Duterte maybe overdoing his firing of usecs and asecs in government

Published May 29, 2018, 12:05 AM

by Francine Ciasico



Elinando B. Cinco
Elinando B. Cinco




The outright dismissal from service by the President of presidential appointees in high government agencies may appear impressive at first, but upon closer look he may have overdone it.

And without him realizing it, the Chief Executive may have trespassed three known human thresholds in decency and fair play.

One, the verdict that he dispenses on the erring senior officials maybe done on impulse and by his own intuition.

Barely two years in the presidency, he has earned the reputation of being impulsive. And as such a “sudden burst of anger” is an action that is generally bereft of reason.

On many an occasion, his spokesman would later announce that “the President did not mean what he said. Let us get used to his manner of expression.”

But his manner of expression does not sit well with an increasing number of the populace.

Two, the only apparent “mistake” of his appointees was their “humanizing and moralizing” before the public of its perception of the executive department.

In a short span of time that he has been in Malacanang, the President has alienated himself from a large  sector of the population by his brash rhetoric.

He has threatened erring officials with throwing them alive in Davao Gulf where giant saltwater crocodiles would readily devour them to pieces in minutes, or toss them to Manila Bay to fatten the fish there which are ostensibly undernourished because of the pollution in that body of water.

Of course, he does not mean to resort to those brutal acts. They may impress a few listeners and watchers, but the greater mass of our people are appalled to hear that kind of threats coming from their President.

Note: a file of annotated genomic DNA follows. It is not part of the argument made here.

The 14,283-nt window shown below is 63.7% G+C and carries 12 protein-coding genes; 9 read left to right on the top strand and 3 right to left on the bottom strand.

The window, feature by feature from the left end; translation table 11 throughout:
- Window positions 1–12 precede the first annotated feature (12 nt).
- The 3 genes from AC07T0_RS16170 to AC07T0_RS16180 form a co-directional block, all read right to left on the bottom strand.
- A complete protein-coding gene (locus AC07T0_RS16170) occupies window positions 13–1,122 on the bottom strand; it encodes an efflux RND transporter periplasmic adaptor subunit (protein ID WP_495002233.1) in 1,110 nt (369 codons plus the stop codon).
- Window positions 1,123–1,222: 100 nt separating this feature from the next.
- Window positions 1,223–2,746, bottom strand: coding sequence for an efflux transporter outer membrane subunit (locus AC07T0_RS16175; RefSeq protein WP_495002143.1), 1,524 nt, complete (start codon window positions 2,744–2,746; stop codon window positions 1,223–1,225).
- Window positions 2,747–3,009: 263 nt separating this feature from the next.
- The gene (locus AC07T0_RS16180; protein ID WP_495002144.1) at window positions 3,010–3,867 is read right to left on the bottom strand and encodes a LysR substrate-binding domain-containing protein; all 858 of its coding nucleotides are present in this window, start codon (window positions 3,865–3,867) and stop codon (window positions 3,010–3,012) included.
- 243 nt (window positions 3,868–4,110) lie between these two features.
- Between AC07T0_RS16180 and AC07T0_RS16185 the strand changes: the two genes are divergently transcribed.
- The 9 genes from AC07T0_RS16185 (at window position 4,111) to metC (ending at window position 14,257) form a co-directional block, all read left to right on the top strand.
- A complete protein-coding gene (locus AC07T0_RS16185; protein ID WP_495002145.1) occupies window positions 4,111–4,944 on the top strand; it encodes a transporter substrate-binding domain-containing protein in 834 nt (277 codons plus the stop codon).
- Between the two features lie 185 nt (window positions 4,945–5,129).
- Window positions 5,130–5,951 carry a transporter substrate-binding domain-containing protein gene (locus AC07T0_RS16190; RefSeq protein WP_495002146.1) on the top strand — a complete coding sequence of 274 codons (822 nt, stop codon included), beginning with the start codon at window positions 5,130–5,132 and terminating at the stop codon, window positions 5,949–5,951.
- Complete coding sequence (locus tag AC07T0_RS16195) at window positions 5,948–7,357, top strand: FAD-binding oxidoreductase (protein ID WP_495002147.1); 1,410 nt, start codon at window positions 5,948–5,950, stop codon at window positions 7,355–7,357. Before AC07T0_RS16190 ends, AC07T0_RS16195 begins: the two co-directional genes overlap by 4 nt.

And, three, the President may have been fed with overly exaggerated dossiers and reports on the officials involved. And acted harshly and quickly without listening to the side of the embattled appointees.

It is common knowledge that a long line of whisperers and kibitzers are permanent fixtures in the Palace whoever is the occupant. Each of these flatterers aims to curry favor from the Chief Executive and there are endless ways to do that.

Exaggeration is an effective manner to get a presidential reaction. “Nagpa-pabango,” as the Tagalog intriguer is labelled.

For example, the offending DOJ asec. who was dismissed may have been motivated by what the President has always advocated that his government is foremost “a government that is pro-people.” And that is what the official did – help some persons who apparently were being deprived of correct taxes.

And the DOTr usec who was recently handed his walking papers?

For me, asking the opinion of a presidential sister is a better way of obtaining a neutral viewpoint of a particular project. In any angle, this does not mean subservience or asking favor. Relatives of powers-that-be are known to remain fence-sitters so as not to invite tinted perception in the eyes of the public at large.

Maybe the President may not realize it that his Usec.orAsec. appointees are admired in their respective places of birth. They are generally regarded as “the little town boy who made it high in national government administrative echelon.”

So it is but human nature or an expression of “aruga” in Tagalog (Warays call it “pag-anga”) that relatives and townmates will flock to the official for small favors like helping a new college-graduate cousin get a clerical job in his agency. Or, an uncle and auntie who are retiring from government service get a next-in-rank promotion that they deserve.

There is nothing wrong with these favors provided the applicants have all the necessary documents vouching for their qualifications.Corruption-tinted assistance? No, far from it!

And finally, I have seen in the recent years that Usecs and Asecs can soften and humanize a government that has become partly estranged from its citizenry, and in some cases can even manage to regain back their faith, respect and admiration for their national leaders.